Illustrator for iPad is coming in 2020 and Adobe has begun inviting users to beta test the app

Following last year’s release of Photoshop for iPad, Adobe is planning to release Illustrator for iPad in 2020, and now the company is starting to invite people to help it beta-test the app.

You can sing up to get early access to Illustrator for iPad over at Adobe’s website.

Announced in November, the app “not only makes the power and precision of Illustrator mobile, it also reimagines the interface in a way that makes the app easier and more intuitive to use.”

Adobe has confirmed that Illustrator for iPad will take advantage of Multi-Touch, the Apple Pencil and the iPad’s underlying hardware. You will apparently be able to use your iPad’s camera to capture sketches and convert them into vector shapes.

A few core concepts Adobe is focusing on include:

  • Seamless connection across your devices: Everything you create in Illustrator can be saved to the Creative Cloud so you’ll be able to create on your desktop and iPad.
  • Power and precision: Work with Illustrator files with no loss of the detail and precision you expect from Adobe. For many designs you create today, you’ll be able to start on your iPad and finish on your iPad.
  • Intuitive experience: We’re rethinking the interface to help you save time and make Illustrator easier and more natural to use.
  • Leverage the tablet interface: Benefit from things like the camera and Apple pencil to take your designs to new places. For instance, you can take a picture of a hand-drawn sketch and Illustrator on iPad will help you transform it into vector shapes.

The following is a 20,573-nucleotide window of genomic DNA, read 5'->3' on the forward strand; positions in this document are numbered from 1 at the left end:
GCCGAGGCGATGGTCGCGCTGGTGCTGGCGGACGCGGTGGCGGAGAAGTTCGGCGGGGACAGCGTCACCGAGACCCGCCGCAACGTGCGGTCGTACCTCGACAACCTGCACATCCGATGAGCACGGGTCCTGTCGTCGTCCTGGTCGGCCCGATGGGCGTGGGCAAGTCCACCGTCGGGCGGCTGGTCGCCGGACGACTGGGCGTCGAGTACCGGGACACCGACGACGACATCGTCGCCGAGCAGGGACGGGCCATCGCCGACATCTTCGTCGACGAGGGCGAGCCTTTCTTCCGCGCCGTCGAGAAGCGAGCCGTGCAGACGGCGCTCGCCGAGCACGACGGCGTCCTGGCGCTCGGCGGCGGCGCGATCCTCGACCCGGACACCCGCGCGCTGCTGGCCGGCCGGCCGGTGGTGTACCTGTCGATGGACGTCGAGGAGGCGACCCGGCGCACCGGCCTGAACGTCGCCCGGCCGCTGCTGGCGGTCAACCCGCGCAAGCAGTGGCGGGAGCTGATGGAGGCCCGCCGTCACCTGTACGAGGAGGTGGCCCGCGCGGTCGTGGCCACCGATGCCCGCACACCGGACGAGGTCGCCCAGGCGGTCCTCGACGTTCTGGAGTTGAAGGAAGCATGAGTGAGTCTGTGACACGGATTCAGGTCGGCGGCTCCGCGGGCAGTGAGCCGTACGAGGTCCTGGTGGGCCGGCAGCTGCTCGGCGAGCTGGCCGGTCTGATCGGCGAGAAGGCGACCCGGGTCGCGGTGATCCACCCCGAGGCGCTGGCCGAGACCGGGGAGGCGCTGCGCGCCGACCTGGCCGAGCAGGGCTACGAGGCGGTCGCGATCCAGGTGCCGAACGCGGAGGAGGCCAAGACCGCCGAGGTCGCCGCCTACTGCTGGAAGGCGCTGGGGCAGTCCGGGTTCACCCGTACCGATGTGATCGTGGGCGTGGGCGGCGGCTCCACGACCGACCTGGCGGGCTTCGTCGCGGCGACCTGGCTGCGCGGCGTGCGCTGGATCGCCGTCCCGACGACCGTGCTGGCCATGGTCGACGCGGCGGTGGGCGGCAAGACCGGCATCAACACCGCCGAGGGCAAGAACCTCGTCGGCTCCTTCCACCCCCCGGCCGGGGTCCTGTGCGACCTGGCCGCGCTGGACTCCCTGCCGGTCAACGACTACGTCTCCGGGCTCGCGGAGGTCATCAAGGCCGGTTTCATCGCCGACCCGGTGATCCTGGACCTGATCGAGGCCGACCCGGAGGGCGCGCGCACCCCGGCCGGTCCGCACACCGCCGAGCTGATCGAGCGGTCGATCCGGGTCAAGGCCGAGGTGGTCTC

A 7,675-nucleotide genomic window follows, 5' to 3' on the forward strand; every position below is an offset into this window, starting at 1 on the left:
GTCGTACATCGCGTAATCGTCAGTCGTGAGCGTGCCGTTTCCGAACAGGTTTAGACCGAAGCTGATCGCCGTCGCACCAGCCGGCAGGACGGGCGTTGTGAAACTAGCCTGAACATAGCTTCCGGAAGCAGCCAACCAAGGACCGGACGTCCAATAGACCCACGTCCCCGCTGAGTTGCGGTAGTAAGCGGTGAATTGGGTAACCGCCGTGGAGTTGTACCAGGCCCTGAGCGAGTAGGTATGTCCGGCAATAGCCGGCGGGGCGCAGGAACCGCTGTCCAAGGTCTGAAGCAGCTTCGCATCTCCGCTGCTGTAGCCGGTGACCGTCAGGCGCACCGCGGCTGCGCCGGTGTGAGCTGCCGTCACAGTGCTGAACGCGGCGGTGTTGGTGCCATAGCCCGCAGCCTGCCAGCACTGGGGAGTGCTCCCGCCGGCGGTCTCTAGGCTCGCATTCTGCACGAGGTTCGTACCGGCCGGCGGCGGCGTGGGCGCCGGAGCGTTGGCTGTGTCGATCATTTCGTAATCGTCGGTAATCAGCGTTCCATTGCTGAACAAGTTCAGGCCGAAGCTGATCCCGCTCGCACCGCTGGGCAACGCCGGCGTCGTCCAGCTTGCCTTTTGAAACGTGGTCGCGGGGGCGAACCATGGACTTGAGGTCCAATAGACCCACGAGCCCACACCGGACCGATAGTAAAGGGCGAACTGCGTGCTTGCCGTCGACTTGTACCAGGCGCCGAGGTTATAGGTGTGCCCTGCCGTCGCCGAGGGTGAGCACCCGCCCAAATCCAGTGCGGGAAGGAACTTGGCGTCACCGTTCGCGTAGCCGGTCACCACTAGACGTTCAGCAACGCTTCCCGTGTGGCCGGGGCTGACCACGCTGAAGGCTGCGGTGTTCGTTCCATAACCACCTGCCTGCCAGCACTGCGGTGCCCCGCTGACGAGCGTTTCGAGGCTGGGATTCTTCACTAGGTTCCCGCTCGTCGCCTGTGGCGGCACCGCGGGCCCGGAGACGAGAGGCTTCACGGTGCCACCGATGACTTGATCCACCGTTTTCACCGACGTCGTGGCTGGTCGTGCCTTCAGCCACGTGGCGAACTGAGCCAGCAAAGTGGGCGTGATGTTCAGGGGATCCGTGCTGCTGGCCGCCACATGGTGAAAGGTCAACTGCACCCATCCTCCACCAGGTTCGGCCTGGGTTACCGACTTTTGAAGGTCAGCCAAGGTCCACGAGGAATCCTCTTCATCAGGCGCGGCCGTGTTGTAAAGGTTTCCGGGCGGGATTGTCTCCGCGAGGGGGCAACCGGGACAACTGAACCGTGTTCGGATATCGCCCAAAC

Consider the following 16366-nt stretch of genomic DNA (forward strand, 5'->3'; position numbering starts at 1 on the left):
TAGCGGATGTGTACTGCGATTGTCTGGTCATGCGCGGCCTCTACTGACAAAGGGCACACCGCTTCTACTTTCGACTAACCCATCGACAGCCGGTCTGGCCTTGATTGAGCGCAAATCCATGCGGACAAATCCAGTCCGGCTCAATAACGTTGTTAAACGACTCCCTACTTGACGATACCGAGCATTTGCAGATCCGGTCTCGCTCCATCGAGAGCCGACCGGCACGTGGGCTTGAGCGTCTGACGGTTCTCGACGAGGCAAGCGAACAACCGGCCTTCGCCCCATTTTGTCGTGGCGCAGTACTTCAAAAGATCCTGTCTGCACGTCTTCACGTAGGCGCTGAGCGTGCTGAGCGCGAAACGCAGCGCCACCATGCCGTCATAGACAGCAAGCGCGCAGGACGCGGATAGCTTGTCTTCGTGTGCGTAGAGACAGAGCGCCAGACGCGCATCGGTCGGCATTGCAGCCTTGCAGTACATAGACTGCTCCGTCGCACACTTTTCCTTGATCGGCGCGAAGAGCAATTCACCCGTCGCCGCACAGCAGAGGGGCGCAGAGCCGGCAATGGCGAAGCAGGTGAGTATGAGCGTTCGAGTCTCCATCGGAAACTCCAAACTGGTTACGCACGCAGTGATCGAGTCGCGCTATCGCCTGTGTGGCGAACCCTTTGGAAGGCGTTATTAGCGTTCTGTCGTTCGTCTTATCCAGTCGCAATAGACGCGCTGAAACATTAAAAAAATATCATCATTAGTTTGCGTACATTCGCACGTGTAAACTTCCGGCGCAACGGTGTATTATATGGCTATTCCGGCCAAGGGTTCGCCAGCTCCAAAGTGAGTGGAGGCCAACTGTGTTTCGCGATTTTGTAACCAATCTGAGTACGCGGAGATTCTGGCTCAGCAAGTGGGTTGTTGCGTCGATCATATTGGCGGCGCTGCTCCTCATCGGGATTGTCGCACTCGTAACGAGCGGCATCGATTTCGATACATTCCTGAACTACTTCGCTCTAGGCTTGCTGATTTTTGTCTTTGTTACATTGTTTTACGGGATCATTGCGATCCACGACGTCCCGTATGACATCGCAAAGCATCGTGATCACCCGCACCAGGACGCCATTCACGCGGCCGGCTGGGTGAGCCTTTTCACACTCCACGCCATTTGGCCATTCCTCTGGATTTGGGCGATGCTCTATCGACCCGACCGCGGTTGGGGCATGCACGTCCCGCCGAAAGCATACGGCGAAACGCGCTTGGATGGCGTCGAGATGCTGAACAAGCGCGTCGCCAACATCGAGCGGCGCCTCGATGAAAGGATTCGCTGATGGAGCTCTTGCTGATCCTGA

Because it’s part of Adobe’s Creative Cloud service, Illustrator for iPad will allow you to access all your assets from within the app, including Adobe Stock. And thanks to the power of the cloud, all your brushes, shapes, colors, character styles and Adobe Typekit fonts will be instantly available across your desktop and mobile devices.

It remains to be seen how customers will accept the iPad version of Illustrator.


If Photoshop is an indication, the mobile version may not match all of the features of its desktop counterpart. The mobile version will likely use the same code base as Illustrator for desktop, and then Adobe will probably add missing features over time via free updates.

Indeed, as Bloomberg’s October 2019 report speculated, Illustrator for iPad “would mirror many of the features from the desktop version when running on the iPad,” but not all of them.

In the meantime, designers and creative professionals unwilling to accept compromises are wholeheartedly recommended to check out Serif’s Affinity Designer for iPad, a full-on vector illustration app with rich Apple Pencil support, advanced features and a low price.